13.  Do not accept any files offered to you during Instant Messenger sessions -- There are a number of IRC based viruses that can infect your PC from others you may be communicating with through instant messaging.  It is best to use this communications tool for "chatting" only. 

14.  Be careful of Virus Hoax alerts -- Do not believe all EMAIL you receive from the Internet as virus hoaxes are abundant.  You can research these as noted below, but hoaxes are designed to create confusion or even to cause individuals to delete files (SULFNBK.EXE hoax).  Never follow steps to delete files or alter your system configuration based solely on an EMAIL message, but research first (see #15 below).  

15.  Monitor the latest major threats that are emerging -- McAfee, Norton, Trend and other AV providers provide the latest breaking news on emerging threats. When the media highlights a new threat, pay close attention to this so you can avoid becoming infected.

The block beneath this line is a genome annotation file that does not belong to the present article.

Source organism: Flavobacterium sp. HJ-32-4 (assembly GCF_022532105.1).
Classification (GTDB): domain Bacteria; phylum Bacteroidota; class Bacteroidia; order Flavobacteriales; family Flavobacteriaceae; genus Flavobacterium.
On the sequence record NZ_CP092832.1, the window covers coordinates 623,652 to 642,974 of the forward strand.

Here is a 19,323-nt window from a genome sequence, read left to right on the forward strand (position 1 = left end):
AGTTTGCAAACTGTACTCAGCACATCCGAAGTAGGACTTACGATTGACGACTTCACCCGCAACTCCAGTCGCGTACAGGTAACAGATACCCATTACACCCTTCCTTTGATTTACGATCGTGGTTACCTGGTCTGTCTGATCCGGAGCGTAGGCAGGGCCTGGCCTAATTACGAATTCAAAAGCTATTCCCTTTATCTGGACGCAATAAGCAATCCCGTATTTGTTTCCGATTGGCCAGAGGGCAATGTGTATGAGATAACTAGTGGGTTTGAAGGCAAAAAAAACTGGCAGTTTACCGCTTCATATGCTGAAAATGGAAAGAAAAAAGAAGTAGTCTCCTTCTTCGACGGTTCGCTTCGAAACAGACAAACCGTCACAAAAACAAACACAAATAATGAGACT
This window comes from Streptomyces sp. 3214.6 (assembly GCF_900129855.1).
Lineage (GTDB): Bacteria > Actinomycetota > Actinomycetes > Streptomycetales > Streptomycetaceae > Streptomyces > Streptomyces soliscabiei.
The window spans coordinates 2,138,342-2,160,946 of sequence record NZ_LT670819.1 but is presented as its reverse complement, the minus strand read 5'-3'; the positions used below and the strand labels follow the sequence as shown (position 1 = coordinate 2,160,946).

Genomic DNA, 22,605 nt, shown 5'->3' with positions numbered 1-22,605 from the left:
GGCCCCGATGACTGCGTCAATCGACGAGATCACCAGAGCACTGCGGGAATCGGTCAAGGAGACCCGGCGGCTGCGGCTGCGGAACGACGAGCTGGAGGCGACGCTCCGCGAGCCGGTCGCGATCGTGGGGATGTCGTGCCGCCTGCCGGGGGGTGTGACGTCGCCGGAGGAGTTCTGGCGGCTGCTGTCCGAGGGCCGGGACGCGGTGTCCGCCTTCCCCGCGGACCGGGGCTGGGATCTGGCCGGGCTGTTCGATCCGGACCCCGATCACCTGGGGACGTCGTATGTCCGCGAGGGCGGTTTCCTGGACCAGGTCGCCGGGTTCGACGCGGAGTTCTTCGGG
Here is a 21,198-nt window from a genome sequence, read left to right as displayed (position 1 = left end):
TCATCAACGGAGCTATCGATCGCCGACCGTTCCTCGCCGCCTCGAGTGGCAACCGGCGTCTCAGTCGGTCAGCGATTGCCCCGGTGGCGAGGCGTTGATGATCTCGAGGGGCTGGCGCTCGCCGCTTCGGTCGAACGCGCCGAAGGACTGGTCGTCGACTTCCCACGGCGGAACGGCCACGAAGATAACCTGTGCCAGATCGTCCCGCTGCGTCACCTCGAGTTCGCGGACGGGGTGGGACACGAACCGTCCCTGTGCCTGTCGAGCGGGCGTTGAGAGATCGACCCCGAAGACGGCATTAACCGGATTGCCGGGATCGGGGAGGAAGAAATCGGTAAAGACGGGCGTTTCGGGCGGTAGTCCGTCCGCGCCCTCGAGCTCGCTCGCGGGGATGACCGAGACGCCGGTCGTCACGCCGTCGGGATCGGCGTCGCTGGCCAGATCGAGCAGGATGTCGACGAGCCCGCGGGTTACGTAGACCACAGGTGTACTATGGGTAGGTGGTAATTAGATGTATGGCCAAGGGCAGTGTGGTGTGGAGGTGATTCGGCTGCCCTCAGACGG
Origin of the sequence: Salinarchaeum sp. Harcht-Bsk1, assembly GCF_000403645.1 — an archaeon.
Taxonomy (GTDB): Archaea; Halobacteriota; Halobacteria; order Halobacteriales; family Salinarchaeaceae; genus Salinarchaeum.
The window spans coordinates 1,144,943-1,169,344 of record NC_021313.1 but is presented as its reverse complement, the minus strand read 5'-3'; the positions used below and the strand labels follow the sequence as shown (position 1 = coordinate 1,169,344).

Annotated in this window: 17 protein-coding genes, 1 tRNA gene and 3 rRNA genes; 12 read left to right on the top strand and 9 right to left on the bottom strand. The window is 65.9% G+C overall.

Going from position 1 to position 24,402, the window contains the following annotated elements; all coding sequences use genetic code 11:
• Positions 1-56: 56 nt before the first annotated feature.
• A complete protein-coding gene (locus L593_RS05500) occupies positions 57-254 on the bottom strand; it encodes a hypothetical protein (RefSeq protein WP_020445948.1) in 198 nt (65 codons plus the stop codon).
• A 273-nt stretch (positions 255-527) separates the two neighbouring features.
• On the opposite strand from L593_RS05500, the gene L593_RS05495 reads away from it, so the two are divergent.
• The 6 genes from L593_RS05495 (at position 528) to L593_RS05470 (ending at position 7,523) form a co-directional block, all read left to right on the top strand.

Some Key Links for the Latest Virus Threats

Best Real-Time:     






General Best Practices for EMAIL Client Software

(e.g., Outlook, Eudora, Pegasus)

1.  Use Free Internet EMAIL in conjunction with EMAIL client programs -- Yahoo offers a free Internet based EMAIL system alternatives that scans all attachments automatically with Norton's latest virus definitions. Microsoft's Hot Mail also provides the same capability using McAfee. Either of these facilities provide an excellent means of protection for home or secondary business accounts.  The key advantage is you can route any suspicious EMAIL to these accounts for a secondary virus check to ensure it is clean.  This second "cross check" can be valuable to ensure a suspicious attachment is not infected.

Yahoo with Norton: 

Hotmail with McAfee:

2.  Avoid the In-Box "Preview Pane" -- If you use Outlook or Outlook Express, set the options to avoid the "preview mode" which could automatically launch malicious code in harmful attachments. Even if you are completely up-to-date, 20-30 new viruses are created daily and this vulnerability could allow an infection to occur even with McAfee enabled.

3.  Use "Plain Text" mode for processing EMAIL -- Some EMAIL clients support toggling between HTML and plain text viewing modes.  Plain text is always safer as infected attachments can be hidden within an HTML message.